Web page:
Over the months, he mellowed a bit "to be more flexible, to realize people experience a connection to the Lord differently than I do," he adds.
Eventually, he transferred to Charleston Southern University, graduated and opened an Allstate insurance business. He joined Seacoast Church instead of a predominantly black church.
He also jumped into local politics, figuring he could shoot for something high one day - mayor even.
In 1995, he ran for Charleston County Council and won. Frances was elated. Her little boy was elected chairman.
"Oh my God, this is amazing!" she recalls thinking at the time.
He stayed on council for 13 years and made key connections.
"I had the sense from his first campaign that he could rise to any level the Lord led him to," said Joe McKeown, a close friend who has run most of his campaigns. "There wasn't a shadow of a doubt in my mind."
In 2009, Scott won election to the state House of Representatives. Then he beat Paul Thurmond, son of one-time segregationist Sen. Strom Thurmond, to win a seat in the U.S. House as the first black congressional Republican from the Deep South since Reconstruction.
The Congressional Black Caucus invited Scott to join. He declined. It irritated many Africans-Americans, to whom he replied: "My campaign was never about race."
Still, he's been called an Uncle Tom and an opportunist more than once. Earlier this year, a North Carolina NAACP leader, the Rev. William Barber, called Scott a "dummy" to the white man's ventriloquist. Former NAACP President Benjamin Jealous last year accused Scott of not believing in civil rights.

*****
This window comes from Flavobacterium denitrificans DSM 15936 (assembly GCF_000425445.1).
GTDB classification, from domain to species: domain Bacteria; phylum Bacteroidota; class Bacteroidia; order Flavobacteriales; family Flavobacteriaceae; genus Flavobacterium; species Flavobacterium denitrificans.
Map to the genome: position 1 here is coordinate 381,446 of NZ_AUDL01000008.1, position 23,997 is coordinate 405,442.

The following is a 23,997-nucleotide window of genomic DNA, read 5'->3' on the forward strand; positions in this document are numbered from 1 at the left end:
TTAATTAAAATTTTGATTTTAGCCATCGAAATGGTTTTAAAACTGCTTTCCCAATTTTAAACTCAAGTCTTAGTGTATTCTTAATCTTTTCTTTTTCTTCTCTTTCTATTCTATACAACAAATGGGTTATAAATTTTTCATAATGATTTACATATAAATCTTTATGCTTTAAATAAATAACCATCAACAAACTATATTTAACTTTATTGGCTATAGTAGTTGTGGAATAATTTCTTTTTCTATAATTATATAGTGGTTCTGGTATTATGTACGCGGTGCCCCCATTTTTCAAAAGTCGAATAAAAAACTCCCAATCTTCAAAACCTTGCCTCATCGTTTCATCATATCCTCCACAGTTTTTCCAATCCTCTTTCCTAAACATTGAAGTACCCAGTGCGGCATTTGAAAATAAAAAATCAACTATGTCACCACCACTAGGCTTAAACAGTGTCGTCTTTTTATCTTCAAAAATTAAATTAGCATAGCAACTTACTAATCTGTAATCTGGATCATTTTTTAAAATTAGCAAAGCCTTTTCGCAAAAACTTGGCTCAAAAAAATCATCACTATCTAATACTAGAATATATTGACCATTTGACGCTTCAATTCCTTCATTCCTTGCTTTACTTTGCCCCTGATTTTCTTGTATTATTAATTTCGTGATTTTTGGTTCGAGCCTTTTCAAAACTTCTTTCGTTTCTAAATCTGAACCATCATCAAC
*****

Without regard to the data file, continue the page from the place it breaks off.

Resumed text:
Three years later, when Gov. Nikki Haley chose Scott to replace U.S. Sen. Jim DeMint, who did he credit? His mother.
"I am very thankful to the good Lord, and to a strong mom who believed that sometimes love has to come at the end of a switch. And she loved me a lot," Scott said at the time. "My mother did not quit on me."
Scott isn't known for talking about race. He hasn't wanted to be defined by it either. But now he plans to talk more about how race too often equates with a culture of low expectations.
"It's a dangerous shift in a small segment of the community that says in order be cool or fit in you have to dumb down," he says.
They are the same pressures he felt growing up, ones he hopes he can challenge, as his mother did with him.
"We're at a tipping point. I'm not trying to get kids to be liberal or conservative. I just want them to think," Scott says. "The Lord is leading me to address the inequality that exists in some of the poorer communities. There is this overwhelming desire to be accepted. And your response to that desire might be catastrophic to your future."
After all, instead of heading to the U.S. Senate, Scott could have flunked out of school, or wound up in jail, or struggling just to get by in the world.
But he didn't, he hasn't, not with Frances at his side reminding him: "You are not going to be like the average person."
Reach Jennifer Hawes at 937-5563 or follow her on Twitter at @JenBerryHawes